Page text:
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CONVINUS Global Mobility Insights NEWSLETTER Winter 2022 / 2023

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Global Mobility Insights - Winter 2022 / 2023 scratch the Mother Directive 96/71, with a view to greater protection of national labour markets. Indeed, the directive intervenes on minimum standards of protection, expanding the list of minimum conditions of work and employment, introduces equal pay, the concept of "long-term posting," and an anti-avoidance rule to counter the phenomenon of so-called rotation posting. Directive 96/71/EC defines "posted worker" (Article 2(1)) as that worker who, for a limited period of time, performs his or her work in a state other than the one in which he or she is normally employed. It is therefore sufficient for a worker to work in a country other than the one in which he or she is normally employed for the term "posted worker" to be used at the EU level. It is therefore clear that this definition includes postings, assuming of course that there is a transnational provision of services. The posted worker, however, could also be a "business traveller." Again, the regulations of individual member states provide different definitions and obligations for business travellers. Regardless of whether the activity carried out in another member state constitutes the provision of services and its duration, as also reiterated by the European Commission, it is always necessary to apply for Form A1. The company that decides to post must, in any case, comply with rules. The minimum working and employment conditions that must be guaranteed to workers are listed in Article 3 of Directive 96/71/EC. In an effort to provide greater protection, Directive 2018/957/EU expanded its content. Therefore, an employer who posts its staff in the context of transnational provision of services must ensure the protection of the following conditions: Maximum work periods and minimum rest periods Minimum duration of annual paid leave Wages, including increased rates for overtime work; this subparagraph does not apply to occupational pension schemes Conditions for the supply of workers, particularly the supply of workers by temporary employment enterprises Health, safety, and hygiene in the workplace Protective measures regarding working and employment conditions of pregnant women or women who have recently given birth, children, and young people 40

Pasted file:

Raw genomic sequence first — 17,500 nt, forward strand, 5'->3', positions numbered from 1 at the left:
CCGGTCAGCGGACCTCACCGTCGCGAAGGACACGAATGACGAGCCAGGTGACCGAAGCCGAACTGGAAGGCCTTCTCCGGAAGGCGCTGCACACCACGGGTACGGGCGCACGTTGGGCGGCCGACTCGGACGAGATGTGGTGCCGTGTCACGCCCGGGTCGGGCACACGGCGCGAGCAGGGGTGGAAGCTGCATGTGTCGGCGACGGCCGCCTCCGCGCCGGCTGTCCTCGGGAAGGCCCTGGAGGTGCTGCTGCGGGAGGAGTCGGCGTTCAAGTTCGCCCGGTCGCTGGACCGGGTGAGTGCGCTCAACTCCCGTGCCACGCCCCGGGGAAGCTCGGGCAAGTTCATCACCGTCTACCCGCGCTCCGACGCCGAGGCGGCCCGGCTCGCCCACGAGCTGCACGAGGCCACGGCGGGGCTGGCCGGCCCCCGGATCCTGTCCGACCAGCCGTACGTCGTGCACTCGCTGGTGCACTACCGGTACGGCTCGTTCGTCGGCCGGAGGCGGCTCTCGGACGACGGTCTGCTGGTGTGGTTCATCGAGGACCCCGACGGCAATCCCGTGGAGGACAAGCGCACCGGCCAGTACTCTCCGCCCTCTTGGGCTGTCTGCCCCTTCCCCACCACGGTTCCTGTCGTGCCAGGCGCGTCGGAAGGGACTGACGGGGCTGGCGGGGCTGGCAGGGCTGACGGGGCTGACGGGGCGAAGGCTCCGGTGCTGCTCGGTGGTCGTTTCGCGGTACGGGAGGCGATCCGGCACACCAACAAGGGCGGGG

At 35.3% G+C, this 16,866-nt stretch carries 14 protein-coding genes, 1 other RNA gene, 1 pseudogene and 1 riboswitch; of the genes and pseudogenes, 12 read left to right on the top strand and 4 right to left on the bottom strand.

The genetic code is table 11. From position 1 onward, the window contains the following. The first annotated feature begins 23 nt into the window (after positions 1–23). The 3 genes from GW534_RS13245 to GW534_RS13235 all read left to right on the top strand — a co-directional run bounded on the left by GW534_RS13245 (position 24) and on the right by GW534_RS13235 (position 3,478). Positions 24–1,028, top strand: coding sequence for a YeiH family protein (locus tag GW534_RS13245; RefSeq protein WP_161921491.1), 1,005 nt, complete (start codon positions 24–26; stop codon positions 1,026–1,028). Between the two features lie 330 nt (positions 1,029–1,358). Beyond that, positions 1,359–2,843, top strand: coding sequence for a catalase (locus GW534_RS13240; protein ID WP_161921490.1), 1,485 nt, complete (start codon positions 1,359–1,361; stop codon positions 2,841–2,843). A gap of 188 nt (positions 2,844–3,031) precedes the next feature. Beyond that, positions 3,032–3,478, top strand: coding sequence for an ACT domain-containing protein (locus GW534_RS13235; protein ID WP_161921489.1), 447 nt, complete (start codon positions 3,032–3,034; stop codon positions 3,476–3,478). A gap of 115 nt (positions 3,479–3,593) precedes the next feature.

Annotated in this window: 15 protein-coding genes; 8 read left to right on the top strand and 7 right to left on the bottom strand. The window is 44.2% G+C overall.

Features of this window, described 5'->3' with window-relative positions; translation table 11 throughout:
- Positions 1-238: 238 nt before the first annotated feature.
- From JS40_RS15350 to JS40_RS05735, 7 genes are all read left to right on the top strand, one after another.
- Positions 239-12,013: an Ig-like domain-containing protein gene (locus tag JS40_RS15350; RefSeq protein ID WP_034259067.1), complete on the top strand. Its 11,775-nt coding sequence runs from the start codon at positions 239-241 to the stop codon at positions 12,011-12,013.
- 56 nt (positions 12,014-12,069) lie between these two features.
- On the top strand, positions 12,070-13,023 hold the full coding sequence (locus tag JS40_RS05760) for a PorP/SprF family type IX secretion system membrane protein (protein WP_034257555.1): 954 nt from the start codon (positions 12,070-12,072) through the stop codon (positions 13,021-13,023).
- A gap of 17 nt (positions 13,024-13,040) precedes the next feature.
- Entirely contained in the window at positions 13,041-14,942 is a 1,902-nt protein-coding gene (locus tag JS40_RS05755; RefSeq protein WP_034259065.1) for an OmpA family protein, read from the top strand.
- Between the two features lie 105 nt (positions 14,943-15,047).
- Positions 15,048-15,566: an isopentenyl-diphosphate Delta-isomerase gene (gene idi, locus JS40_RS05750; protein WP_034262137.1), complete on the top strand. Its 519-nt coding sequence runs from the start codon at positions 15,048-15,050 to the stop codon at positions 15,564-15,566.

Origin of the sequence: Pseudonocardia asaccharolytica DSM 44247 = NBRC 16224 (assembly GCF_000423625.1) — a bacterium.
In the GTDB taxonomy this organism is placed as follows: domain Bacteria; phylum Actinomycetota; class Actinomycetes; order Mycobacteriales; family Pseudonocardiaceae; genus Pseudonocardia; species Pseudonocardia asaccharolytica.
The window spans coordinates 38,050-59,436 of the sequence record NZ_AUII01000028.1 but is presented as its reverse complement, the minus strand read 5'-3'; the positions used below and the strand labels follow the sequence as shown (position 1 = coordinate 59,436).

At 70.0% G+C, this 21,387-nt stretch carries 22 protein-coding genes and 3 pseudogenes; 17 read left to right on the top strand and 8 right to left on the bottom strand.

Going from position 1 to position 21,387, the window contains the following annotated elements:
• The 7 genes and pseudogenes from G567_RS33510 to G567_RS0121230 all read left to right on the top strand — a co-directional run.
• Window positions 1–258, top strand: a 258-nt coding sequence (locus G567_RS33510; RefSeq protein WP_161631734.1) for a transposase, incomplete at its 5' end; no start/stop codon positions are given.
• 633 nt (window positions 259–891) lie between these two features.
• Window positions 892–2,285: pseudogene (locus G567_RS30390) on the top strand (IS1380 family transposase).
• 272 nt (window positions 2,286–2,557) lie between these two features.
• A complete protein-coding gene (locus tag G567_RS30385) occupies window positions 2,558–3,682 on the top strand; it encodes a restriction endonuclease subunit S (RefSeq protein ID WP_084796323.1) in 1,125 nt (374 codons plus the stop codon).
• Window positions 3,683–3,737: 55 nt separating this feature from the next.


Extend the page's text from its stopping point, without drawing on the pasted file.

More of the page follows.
Global Mobility Insights - Winter 2022 / 2023 Equal treatment of men and women as well as other non-discrimination provisions Conditions of workers' accommodation where this is provided by the employer to workers far from their usual place of work Allowance or reimbursement to cover travel, board, and lodging expenses for workers away from home for professional reasons The posting company must also fulfil certain obligations. The goal of the 2014 Directive was to give member states tools to increase the degree of transparency and visibility on minimum protections for posted workers and ensure fair competition within the EU. This allowed member states to impose a number of administrative formalities and control measures such as: Notification requirement: prior notification sent by the employer to the competent authorities of the host EU member state. Document Retention Obligation: obligation for the employer to retain a number of employment documents related to the posted worker (e.g., employment contract, pay stubs, Form A1, etc.). Duty of representation: obligation for the employer to designate a contact person who is responsible for liaising with the competent authorities in the host member state/who can maintain contact with the social partners within the host member state. Obligations, control mechanisms and penalty structure vary considerably from one member state to another, making it complex for companies to adopt a harmonized, consistent, and transparent approach with respect to sending workers within the EU. This patchwork of obligations has created a significant administrative burden for companies sending (even for short postings) workers across the EU, with exposure to sanctions (not just administrative) in several cases substantial. In the case of non-compliance, one of the most important measures available to national authorities for regulating the labour market for posted workers and ensuring compliance with national labour regulations is the possibility of imposing sanctions-criminal and administrative-which, just like posted workers' administrative requirements and control measures, can vary significantly within the EU. Indeed, violations related to failure to - or late - send notification are punishable 41

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